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English learning classes


Updated: May 7

by Sandy Chase

A Project Light volunteer, Marva Duley repeatedly shines the spotlight on other volunteers. Her testimonials highlight how colleagues help boost the nonprofit’s mission of supporting the advancement of adult learners through English proficiency, literacy, citizenship, and employment skills.

Avoiding the limelight exemplifies Marva’s modesty. But Executive Director Elena Farkas,

fellow teachers and students have turned the light on Marva, capturing her essence:

“A dedicated English language teacher at our school, Marva is well-suited to our philosophy and environment. Organized and sociable, she brings a delightful presence to our community.”

Elena praises Marva’s insights about her students:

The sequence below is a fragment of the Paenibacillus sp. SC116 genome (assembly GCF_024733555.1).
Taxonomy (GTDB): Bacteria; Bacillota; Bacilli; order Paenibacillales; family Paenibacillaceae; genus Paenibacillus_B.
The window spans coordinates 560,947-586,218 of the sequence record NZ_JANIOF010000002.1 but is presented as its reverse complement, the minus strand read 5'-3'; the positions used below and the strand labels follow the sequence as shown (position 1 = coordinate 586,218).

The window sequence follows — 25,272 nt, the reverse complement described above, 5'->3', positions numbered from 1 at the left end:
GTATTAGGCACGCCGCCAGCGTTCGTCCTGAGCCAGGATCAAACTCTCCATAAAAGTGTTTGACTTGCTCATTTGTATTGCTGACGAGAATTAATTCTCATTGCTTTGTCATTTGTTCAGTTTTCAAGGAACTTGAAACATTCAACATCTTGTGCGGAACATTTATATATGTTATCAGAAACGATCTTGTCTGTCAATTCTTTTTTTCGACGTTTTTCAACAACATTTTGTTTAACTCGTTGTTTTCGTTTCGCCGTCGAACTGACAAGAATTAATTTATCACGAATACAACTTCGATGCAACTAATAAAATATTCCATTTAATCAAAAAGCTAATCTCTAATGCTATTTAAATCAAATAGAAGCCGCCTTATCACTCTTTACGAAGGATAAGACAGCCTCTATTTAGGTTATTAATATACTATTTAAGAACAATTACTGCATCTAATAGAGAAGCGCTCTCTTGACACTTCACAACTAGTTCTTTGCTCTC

“Marva, who’s bilingual, understands our students’ determination to achieve English proficiency, essential for work. In her teaching, she uses her knowledge of Spanish, recognizing the challenges immigrants face in learning a new language or being on the job without adequate English skills.”

Many attest that Marva is a role model who uses humor and persuasion to encourage her adult learners to overcome difficulties and excel in class and succeed in this country.

Level 1 and 2 teacher Matt Suddes had been impressed by Marva’s great personality and sense of humor when she toured the school. “What’s more important, students were excited when she answered my questions in both English and Spanish.”

Partnering with Marva at times, Matt says, “She inspires her students with her enthusiasm and caring.”

Echoing other clients, two students are grateful for Marva’s teaching. Nestor Pena says, “English should be written how it sounds.” Agreeing with him, Marva points out that that’s true of other languages as well, including Spanish.